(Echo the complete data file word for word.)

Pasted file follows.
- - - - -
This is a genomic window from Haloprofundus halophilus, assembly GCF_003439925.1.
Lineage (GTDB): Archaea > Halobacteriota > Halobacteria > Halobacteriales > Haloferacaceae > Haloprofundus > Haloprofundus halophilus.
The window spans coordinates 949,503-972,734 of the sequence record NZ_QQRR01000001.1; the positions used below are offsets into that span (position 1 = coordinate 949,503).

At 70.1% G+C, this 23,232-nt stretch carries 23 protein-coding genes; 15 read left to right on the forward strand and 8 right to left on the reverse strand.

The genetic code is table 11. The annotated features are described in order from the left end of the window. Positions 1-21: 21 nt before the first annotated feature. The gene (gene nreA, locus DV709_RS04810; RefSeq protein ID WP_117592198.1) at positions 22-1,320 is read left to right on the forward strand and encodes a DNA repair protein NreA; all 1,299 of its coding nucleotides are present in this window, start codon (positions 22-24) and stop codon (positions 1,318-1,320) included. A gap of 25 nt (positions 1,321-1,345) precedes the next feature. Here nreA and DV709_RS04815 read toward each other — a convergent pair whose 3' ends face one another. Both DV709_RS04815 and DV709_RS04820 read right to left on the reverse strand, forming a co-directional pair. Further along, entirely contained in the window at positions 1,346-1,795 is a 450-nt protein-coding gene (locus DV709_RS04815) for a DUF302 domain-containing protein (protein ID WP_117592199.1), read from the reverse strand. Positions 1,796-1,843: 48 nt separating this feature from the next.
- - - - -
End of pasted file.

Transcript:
This is a genomic window from Haloprofundus halophilus, assembly GCF_003439925.1.
Lineage (GTDB): Archaea > Halobacteriota > Halobacteria > Halobacteriales > Haloferacaceae > Haloprofundus > Haloprofundus halophilus.
The window spans coordinates 949,503-972,734 of the sequence record NZ_QQRR01000001.1; the positions used below are offsets into that span (position 1 = coordinate 949,503).

At 70.1% G+C, this 23,232-nt stretch carries 23 protein-coding genes; 15 read left to right on the forward strand and 8 right to left on the reverse strand.

The genetic code is table 11. The annotated features are described in order from the left end of the window. Positions 1-21: 21 nt before the first annotated feature. The gene (gene nreA, locus DV709_RS04810; RefSeq protein ID WP_117592198.1) at positions 22-1,320 is read left to right on the forward strand and encodes a DNA repair protein NreA; all 1,299 of its coding nucleotides are present in this window, start codon (positions 22-24) and stop codon (positions 1,318-1,320) included. A gap of 25 nt (positions 1,321-1,345) precedes the next feature. Here nreA and DV709_RS04815 read toward each other — a convergent pair whose 3' ends face one another. Both DV709_RS04815 and DV709_RS04820 read right to left on the reverse strand, forming a co-directional pair. Further along, entirely contained in the window at positions 1,346-1,795 is a 450-nt protein-coding gene (locus DV709_RS04815) for a DUF302 domain-containing protein (protein ID WP_117592199.1), read from the reverse strand. Positions 1,796-1,843: 48 nt separating this feature from the next.